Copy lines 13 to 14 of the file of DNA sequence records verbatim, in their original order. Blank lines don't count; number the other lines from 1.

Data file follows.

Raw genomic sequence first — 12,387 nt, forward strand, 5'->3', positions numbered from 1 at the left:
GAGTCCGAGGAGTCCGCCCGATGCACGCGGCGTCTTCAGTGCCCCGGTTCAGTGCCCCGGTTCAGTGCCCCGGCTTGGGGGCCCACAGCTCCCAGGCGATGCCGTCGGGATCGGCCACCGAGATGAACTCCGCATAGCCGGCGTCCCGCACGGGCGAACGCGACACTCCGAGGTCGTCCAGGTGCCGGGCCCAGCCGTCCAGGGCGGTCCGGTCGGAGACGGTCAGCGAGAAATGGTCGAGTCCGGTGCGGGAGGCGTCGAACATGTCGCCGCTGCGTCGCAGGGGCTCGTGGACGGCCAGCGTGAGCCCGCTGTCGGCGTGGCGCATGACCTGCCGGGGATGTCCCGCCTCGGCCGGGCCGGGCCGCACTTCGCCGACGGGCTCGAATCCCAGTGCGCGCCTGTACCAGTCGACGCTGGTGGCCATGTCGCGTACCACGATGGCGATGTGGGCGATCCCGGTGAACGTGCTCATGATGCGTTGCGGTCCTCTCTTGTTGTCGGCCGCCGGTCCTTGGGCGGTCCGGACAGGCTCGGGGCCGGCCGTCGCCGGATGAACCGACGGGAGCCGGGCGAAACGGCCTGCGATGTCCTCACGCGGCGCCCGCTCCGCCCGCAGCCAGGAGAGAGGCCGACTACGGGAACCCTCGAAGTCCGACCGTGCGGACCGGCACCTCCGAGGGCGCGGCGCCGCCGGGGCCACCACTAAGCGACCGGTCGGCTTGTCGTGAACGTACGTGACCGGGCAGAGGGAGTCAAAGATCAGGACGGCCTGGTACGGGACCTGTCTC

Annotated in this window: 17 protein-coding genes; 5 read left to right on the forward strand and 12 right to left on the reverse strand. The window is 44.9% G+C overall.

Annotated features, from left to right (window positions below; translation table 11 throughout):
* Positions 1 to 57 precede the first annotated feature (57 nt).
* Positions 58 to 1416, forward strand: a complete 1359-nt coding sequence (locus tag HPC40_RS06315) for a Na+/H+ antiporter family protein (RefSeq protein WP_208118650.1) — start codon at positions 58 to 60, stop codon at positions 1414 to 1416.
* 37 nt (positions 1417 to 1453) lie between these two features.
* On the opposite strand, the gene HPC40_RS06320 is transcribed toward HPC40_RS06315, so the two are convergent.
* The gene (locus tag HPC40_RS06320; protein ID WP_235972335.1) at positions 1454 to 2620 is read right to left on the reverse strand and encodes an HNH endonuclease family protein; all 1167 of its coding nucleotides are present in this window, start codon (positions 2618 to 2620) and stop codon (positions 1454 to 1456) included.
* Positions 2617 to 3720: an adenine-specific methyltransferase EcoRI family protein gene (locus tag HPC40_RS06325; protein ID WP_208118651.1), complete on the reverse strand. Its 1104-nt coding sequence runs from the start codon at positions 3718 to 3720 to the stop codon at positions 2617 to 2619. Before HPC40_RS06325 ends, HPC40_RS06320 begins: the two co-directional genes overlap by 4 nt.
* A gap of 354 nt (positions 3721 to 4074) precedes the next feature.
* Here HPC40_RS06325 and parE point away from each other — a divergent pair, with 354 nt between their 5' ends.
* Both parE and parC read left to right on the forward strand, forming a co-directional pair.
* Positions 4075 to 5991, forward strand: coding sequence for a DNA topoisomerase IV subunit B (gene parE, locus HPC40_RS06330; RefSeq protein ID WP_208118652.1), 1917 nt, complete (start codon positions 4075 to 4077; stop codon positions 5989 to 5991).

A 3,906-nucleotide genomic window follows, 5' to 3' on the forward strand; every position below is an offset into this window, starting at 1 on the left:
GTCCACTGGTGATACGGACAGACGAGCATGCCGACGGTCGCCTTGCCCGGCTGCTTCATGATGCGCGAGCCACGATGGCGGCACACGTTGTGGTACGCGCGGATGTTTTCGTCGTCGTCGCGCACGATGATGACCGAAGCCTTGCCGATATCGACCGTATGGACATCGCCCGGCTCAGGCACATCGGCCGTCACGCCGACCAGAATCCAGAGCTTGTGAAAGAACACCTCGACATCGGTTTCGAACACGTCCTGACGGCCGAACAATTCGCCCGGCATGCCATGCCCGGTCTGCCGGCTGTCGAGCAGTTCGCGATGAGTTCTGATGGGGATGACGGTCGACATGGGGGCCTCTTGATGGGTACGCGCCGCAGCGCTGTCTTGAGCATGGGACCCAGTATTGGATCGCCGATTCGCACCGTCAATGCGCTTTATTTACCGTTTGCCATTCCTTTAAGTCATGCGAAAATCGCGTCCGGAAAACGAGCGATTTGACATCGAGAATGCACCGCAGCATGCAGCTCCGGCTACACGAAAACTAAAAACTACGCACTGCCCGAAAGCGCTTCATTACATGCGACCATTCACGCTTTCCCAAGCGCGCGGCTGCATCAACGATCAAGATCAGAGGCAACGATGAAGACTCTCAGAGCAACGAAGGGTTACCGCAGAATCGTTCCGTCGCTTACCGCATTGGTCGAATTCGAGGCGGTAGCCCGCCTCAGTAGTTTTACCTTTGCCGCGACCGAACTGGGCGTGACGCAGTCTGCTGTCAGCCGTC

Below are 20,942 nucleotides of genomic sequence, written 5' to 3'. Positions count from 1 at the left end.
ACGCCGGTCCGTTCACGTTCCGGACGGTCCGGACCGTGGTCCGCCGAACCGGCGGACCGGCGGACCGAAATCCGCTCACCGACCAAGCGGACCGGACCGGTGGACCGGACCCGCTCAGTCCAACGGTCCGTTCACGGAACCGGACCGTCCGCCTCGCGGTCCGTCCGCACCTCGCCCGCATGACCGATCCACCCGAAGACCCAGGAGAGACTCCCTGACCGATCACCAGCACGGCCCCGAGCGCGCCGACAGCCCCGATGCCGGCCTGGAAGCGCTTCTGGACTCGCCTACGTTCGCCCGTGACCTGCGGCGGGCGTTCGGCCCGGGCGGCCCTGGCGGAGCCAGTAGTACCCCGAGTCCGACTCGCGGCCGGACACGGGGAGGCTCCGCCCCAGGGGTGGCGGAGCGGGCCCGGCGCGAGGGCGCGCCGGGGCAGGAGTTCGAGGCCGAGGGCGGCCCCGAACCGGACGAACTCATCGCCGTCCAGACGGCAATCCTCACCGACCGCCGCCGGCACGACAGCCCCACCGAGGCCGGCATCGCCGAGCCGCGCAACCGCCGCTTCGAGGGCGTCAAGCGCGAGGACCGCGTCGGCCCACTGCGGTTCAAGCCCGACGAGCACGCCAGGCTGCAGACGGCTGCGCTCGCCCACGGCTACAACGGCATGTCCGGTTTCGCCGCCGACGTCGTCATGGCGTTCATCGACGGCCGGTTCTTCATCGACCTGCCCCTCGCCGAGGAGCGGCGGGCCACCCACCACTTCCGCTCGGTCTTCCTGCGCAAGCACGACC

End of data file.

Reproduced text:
* Both parE and parC read left to right on the forward strand, forming a co-directional pair.
* Positions 4075 to 5991, forward strand: coding sequence for a DNA topoisomerase IV subunit B (gene parE, locus HPC40_RS06330; RefSeq protein ID WP_208118652.1), 1917 nt, complete (start codon positions 4075 to 4077; stop codon positions 5989 to 5991).